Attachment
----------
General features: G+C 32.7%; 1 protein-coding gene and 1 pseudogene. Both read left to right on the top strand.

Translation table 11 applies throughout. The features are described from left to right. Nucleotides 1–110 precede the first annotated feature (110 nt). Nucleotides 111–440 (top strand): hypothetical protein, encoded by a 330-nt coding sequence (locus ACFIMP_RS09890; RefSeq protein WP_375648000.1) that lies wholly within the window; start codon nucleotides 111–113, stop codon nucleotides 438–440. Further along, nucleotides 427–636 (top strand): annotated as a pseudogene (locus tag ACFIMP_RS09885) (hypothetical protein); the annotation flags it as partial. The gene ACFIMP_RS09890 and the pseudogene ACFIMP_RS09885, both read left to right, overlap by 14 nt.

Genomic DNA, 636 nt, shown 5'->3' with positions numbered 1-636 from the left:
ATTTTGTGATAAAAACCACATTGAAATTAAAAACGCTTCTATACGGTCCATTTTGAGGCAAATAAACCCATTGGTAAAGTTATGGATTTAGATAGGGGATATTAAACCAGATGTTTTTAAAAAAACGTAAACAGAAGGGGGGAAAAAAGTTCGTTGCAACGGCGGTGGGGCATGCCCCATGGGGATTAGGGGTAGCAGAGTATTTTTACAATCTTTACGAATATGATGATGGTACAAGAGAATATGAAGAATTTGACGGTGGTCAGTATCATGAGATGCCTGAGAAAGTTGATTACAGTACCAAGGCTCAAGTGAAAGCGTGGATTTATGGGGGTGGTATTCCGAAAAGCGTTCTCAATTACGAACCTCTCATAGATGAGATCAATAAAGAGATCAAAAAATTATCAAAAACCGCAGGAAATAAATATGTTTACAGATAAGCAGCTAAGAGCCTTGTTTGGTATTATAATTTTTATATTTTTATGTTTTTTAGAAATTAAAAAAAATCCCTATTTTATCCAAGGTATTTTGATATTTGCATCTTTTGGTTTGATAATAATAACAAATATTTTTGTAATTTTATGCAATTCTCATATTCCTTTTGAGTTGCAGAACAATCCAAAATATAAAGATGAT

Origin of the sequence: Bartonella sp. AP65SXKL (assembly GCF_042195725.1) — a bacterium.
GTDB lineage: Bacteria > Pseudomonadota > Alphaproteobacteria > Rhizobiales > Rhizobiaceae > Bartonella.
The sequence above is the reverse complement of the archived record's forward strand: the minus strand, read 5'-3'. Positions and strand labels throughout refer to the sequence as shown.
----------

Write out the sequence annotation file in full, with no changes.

General features: G+C 32.7%; 1 protein-coding gene and 1 pseudogene. Both read left to right on the top strand.

Translation table 11 applies throughout. The features are described from left to right. Nucleotides 1–110 precede the first annotated feature (110 nt). Nucleotides 111–440 (top strand): hypothetical protein, encoded by a 330-nt coding sequence (locus ACFIMP_RS09890; RefSeq protein WP_375648000.1) that lies wholly within the window; start codon nucleotides 111–113, stop codon nucleotides 438–440. Further along, nucleotides 427–636 (top strand): annotated as a pseudogene (locus tag ACFIMP_RS09885) (hypothetical protein); the annotation flags it as partial. The gene ACFIMP_RS09890 and the pseudogene ACFIMP_RS09885, both read left to right, overlap by 14 nt.

Genomic DNA, 636 nt, shown 5'->3' with positions numbered 1-636 from the left:
ATTTTGTGATAAAAACCACATTGAAATTAAAAACGCTTCTATACGGTCCATTTTGAGGCAAATAAACCCATTGGTAAAGTTATGGATTTAGATAGGGGATATTAAACCAGATGTTTTTAAAAAAACGTAAACAGAAGGGGGGAAAAAAGTTCGTTGCAACGGCGGTGGGGCATGCCCCATGGGGATTAGGGGTAGCAGAGTATTTTTACAATCTTTACGAATATGATGATGGTACAAGAGAATATGAAGAATTTGACGGTGGTCAGTATCATGAGATGCCTGAGAAAGTTGATTACAGTACCAAGGCTCAAGTGAAAGCGTGGATTTATGGGGGTGGTATTCCGAAAAGCGTTCTCAATTACGAACCTCTCATAGATGAGATCAATAAAGAGATCAAAAAATTATCAAAAACCGCAGGAAATAAATATGTTTACAGATAAGCAGCTAAGAGCCTTGTTTGGTATTATAATTTTTATATTTTTATGTTTTTTAGAAATTAAAAAAAATCCCTATTTTATCCAAGGTATTTTGATATTTGCATCTTTTGGTTTGATAATAATAACAAATATTTTTGTAATTTTATGCAATTCTCATATTCCTTTTGAGTTGCAGAACAATCCAAAATATAAAGATGAT

Origin of the sequence: Bartonella sp. AP65SXKL (assembly GCF_042195725.1) — a bacterium.
GTDB lineage: Bacteria > Pseudomonadota > Alphaproteobacteria > Rhizobiales > Rhizobiaceae > Bartonella.
The sequence above is the reverse complement of the archived record's forward strand: the minus strand, read 5'-3'. Positions and strand labels throughout refer to the sequence as shown.